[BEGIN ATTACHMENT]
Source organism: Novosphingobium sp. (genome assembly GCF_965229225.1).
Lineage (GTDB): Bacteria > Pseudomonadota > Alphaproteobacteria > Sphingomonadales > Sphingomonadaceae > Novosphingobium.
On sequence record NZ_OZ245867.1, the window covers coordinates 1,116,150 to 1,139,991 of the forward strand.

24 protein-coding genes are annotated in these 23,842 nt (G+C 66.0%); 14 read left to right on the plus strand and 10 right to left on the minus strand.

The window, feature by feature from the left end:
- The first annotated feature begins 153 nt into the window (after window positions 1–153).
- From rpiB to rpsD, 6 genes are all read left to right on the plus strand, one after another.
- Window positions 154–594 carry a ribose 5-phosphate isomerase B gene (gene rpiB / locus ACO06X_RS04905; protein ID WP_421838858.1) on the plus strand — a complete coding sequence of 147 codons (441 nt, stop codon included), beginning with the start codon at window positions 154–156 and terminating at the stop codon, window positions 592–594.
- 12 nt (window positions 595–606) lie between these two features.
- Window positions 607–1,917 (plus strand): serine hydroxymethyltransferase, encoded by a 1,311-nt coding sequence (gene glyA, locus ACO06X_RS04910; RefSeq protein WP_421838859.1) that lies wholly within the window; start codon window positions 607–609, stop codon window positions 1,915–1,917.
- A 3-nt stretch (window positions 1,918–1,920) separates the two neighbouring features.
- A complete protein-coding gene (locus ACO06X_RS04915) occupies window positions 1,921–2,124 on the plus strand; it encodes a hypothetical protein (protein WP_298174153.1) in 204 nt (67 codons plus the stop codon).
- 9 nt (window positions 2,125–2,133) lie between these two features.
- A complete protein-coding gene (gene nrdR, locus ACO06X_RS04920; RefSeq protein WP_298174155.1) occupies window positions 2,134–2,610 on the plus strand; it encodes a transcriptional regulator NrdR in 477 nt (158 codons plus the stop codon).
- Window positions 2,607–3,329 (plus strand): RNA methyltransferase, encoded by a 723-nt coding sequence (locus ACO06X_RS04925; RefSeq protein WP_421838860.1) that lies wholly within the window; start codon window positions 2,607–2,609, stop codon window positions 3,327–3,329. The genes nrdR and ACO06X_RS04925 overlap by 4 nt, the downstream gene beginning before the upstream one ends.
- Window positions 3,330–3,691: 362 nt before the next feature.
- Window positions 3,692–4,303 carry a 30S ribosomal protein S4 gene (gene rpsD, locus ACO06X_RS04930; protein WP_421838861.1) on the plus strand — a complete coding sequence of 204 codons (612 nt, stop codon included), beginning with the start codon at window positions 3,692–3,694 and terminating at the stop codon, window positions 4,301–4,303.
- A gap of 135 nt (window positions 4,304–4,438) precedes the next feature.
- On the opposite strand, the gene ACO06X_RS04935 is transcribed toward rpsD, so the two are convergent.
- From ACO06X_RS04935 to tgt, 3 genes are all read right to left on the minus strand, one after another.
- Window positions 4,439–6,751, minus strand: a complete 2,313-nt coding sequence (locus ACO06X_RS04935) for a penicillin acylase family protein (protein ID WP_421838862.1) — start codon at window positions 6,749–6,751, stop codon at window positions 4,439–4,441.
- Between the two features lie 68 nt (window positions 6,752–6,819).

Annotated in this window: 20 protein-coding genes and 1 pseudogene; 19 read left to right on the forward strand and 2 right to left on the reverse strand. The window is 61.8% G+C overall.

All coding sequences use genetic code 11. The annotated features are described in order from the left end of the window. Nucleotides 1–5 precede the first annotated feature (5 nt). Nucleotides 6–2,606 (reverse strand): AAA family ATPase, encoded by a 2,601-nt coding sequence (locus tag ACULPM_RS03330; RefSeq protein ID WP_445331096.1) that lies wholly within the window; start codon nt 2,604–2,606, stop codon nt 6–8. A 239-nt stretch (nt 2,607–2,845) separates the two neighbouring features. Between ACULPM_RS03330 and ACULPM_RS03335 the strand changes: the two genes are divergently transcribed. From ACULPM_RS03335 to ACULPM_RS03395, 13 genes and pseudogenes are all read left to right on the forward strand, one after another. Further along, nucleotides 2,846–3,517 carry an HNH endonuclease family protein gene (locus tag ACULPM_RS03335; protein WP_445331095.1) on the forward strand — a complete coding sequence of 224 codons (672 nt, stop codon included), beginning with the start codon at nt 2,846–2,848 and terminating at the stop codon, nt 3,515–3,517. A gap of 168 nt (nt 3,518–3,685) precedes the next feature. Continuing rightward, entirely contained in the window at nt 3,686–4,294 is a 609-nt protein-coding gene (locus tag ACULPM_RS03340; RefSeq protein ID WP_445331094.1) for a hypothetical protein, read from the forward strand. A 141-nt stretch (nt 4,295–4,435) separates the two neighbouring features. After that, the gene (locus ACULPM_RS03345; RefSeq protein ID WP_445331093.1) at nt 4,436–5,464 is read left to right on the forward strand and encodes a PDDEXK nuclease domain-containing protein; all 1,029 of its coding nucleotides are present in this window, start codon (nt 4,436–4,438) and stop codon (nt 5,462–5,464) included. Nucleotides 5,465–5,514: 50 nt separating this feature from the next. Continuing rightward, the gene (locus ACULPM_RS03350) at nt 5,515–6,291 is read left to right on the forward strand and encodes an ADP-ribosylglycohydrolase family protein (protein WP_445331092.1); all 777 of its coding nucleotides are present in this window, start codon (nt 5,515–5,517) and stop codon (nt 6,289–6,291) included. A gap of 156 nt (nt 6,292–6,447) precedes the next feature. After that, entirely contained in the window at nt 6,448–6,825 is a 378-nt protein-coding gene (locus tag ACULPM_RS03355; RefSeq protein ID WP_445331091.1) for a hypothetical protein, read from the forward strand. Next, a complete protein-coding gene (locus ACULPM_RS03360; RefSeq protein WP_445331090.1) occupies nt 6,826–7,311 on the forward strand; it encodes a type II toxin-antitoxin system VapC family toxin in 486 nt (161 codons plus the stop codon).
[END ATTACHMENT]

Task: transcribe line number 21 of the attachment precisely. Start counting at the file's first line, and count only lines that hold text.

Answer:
- Window positions 4,439–6,751, minus strand: a complete 2,313-nt coding sequence (locus ACO06X_RS04935) for a penicillin acylase family protein (protein ID WP_421838862.1) — start codon at window positions 6,749–6,751, stop codon at window positions 4,439–4,441.